Mariano Rivera. The best reliever in history by unanimous acclimation. Mariano holds the saves record, the record for best ERA+ minimum 1,000 IP. Mariano has a case for the best pitcher in postseason history, and proved he was capable of pitching more than the standards of a 1 inning closer allowed. Mo transcends the position.

Goose Gossage. Gossage was not as good as Mariano, but he also transcended the limits of his position to dominate the game. Gossage was also excellent in the postseason as well. More importantly, Gossage was part of a pioneering class of closers who changed how baseball viewed relief pitchers. This, in many ways, changed the game. While it would be unfair to attribute this entirely to Gossage, Gossage certainly played his part.

Hoyt Wilhelm. "Sarge" is unusual on this list because he started pitching in the 1950s, long before relievers were considered anything more than failed starters. Wilhelm is the only reliever pre-1970s who made the All-Star game more than three times. Hoyt also pitched forever, and I mean forever. He retired at 49 for Los Angeles. Wilhelm, in many ways, overcame the stigma of his position from his time period.

Lee Smith. If Eckersley pioneered the one inning closer, Smith mastered the art. Although, Smith's impact on the closer's role I suspect is overstated. He too spent the first part of his career as a fireman reliever, and then spent the remainder of his career as a successful one inning closer, who was occasionally great. He lasted longer than most of his peers and briefly held the saves record, until Hoffman and Rivera came along and smashed it.

Bruce Sutter. Sutter was also a pioneer for the reliever position, but importantly he also helped pioneer the use of the split fingered fastball. I don't know how true this is, but it's a compelling story and probably helped his Hall of Fame case.

Trevor Hoffman. Wagner sits between Sutter and Hoffman in JAWS, and I think this is about where Wagner would fall on my reliever rankings. Which, to me, is sort of the crux of my argument: there are probably a dozen relievers in baseball history who rank somewhere around Hoffman, Wagner, Smith and Sutter. But there's a difference between them that's important. Smith & Sutter we already discussed as pioneers (of various sorts), and Hoffman is different because he lasted forever and became the first pitcher to record 500, and then 600, saves. Being the first is important, and in some ways means Hoffman changed baseball history.

Rollie Fingers. Fingers, might, be the worst pitcher in this group. Then again: Fingers is basically the only one of the four to boast a superior postseason record. Fingers pitched brilliantly for three consecutive years in the World Series for Oakland, and was the MVP of the World Series in 1974. It is the postseason greatness of Fingers which, I think separates him from the pack.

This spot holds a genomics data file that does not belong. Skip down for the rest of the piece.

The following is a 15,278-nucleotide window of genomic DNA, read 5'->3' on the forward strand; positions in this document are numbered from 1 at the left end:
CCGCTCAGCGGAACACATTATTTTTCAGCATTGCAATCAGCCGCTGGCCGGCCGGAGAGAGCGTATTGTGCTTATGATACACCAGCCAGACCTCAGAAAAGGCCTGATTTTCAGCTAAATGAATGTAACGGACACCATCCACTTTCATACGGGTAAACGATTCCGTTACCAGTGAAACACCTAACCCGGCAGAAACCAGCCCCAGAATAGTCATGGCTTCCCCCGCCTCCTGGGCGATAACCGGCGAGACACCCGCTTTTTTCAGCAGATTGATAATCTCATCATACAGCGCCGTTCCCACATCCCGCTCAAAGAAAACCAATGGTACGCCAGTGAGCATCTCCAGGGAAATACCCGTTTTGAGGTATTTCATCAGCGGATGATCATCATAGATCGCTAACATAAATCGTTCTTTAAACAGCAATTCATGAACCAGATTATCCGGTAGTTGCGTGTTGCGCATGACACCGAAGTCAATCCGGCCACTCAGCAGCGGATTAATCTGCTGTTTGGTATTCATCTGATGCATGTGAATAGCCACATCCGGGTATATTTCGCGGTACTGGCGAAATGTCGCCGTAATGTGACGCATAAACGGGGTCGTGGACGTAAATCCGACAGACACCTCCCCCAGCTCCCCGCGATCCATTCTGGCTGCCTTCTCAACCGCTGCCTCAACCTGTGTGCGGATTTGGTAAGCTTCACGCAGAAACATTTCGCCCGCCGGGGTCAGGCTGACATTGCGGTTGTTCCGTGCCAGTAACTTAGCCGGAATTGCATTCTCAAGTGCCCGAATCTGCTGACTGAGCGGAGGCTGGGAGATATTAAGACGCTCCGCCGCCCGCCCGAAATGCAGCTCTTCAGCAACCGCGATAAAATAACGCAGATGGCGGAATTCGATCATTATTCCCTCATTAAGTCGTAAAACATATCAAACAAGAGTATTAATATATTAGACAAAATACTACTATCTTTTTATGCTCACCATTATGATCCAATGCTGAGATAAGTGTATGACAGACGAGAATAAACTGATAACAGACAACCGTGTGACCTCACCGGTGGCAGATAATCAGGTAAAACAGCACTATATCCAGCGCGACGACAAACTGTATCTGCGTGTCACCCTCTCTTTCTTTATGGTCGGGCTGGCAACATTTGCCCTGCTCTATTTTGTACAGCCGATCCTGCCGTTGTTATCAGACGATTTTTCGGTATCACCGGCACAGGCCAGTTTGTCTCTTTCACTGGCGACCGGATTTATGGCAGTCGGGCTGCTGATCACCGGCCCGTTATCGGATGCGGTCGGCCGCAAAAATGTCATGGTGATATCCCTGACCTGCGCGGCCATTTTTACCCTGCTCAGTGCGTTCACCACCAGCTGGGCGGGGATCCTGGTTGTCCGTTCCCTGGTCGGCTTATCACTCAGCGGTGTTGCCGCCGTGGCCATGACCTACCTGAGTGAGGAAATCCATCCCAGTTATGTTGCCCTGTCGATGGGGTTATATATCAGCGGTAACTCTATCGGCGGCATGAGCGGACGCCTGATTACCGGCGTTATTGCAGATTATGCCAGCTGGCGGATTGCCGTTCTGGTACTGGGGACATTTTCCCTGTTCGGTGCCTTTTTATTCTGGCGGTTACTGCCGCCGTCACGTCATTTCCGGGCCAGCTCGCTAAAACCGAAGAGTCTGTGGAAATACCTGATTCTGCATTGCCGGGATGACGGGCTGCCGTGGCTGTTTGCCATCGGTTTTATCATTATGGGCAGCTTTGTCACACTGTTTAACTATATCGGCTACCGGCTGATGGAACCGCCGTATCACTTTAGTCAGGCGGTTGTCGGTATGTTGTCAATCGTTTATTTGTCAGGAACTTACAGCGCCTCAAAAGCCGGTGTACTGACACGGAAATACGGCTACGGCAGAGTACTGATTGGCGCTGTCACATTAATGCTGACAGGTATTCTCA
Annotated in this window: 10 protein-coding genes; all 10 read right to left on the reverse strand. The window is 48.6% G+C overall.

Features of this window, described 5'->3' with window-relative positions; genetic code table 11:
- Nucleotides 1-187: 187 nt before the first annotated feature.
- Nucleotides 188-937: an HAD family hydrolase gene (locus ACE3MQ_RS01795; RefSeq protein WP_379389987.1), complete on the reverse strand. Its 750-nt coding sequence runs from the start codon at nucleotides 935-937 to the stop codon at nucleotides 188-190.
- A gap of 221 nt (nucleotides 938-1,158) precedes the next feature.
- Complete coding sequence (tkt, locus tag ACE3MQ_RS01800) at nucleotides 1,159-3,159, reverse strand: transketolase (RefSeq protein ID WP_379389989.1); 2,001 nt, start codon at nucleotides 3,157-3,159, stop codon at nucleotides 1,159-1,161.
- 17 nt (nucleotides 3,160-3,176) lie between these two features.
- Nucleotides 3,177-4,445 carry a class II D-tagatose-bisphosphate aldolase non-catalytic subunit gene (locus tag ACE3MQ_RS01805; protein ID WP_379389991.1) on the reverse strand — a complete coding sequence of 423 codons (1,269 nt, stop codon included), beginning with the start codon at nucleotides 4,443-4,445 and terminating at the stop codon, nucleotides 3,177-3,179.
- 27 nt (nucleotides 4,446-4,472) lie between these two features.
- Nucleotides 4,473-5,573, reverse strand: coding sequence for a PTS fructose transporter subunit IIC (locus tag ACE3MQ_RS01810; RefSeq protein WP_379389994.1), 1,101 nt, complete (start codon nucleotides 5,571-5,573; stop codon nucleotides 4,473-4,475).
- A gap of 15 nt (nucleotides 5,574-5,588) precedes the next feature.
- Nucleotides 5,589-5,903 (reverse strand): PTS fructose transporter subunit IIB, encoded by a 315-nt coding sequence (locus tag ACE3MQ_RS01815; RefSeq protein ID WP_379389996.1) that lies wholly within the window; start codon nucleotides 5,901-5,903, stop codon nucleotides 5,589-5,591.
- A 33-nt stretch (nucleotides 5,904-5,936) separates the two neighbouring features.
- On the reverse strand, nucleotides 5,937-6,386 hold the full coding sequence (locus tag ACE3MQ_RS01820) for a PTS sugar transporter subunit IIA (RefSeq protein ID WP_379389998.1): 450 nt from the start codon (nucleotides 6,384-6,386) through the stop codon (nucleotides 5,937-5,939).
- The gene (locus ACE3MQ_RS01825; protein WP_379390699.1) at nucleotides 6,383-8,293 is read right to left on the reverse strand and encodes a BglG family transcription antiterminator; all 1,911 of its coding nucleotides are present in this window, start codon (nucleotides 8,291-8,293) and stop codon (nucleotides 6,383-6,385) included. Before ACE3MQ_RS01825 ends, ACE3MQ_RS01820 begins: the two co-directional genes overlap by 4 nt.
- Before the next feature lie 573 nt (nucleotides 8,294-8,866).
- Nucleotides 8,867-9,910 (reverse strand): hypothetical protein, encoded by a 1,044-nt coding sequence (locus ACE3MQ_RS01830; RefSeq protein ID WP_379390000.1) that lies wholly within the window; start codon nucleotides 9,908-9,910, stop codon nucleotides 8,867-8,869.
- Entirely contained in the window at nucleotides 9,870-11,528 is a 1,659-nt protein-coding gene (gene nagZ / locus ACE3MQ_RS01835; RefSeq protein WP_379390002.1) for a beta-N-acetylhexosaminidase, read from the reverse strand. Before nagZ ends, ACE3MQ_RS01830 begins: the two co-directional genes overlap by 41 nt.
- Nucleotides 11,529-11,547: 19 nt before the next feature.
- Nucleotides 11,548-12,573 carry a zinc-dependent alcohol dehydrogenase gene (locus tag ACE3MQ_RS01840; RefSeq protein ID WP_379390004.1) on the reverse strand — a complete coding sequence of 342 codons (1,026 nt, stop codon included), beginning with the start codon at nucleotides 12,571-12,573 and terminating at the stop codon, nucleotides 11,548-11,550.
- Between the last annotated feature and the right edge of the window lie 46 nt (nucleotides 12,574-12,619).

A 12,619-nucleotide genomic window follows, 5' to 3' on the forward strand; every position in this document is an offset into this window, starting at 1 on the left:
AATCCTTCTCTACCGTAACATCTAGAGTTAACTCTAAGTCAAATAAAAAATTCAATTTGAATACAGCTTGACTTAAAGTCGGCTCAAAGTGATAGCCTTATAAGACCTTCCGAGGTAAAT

Which brings us back to Wagner. Wagner was not a historically long lasting pitcher, he was not a pioneer or instrumental in changing baseball.

15. Did the player uphold the standards of sportsmanship and character that the Hall of Fame, in its written guidelines, asks us to consider?

Answer: I am unaware of any disqualifying behavior from Wagner.

Outlook

Look, I am not here to say Wagner is not a Hall of Famer, I really do not have an issue with Wagner entering the Hall of Fame. My issue is with the current rush of relievers earning induction into the Hall of Fame. Were any of these pitchers, even Mariano, better than Johan Santana? Or Bret Saberhagen? Or Kevin Brown? Or Dwight Gooden? There are dozens of starters who provided more value in their careers than all of these relievers. The most important event in all of these relievers' careers was being a failed starter. Which, to me, suggests there's something more special about the position than these pitchers, that being that the role is far less demanding than other roles.

As for Wagner's outstanding peripherals, I would ask this: if Wagner's peripherals were so great, why was his career so alike many other pitchers with worse peripherals? John Franco saved just as many games despite posting far worse peripherals. Same with Francisco Rodriguez. Trevor Hoffman recorded nearly 200 more saves despite being an objectively worse pitcher at striking out batters and run prevention. We also know: it does not take a great pitcher to lead the league in saves. Joe Borowski did just fine in 2007 despite posting an ERA over 5. Wagner's peripherals are commendable, unfortunately he wasted them in a role where they meant far less to his team than elsewhere.

Conclusion

In my mind, Wagner is clearly not a Hall of Famer. Closers, to me, are like punters in football: you can find them anywhere (probably poached from a different sport), and it takes a lot to transcend the position. Wagner was an excellent closer for a number of years. If you're a big reliever fan: Wagner's case is similar to several other relievers already in the Hall and thus arguably worthy of induction. I am not saying that having many relievers in the Hall is objectively wrong just that I think (in this case) the old school wisdom on relievers is the correct one: they're generally failed starters and not worth as much.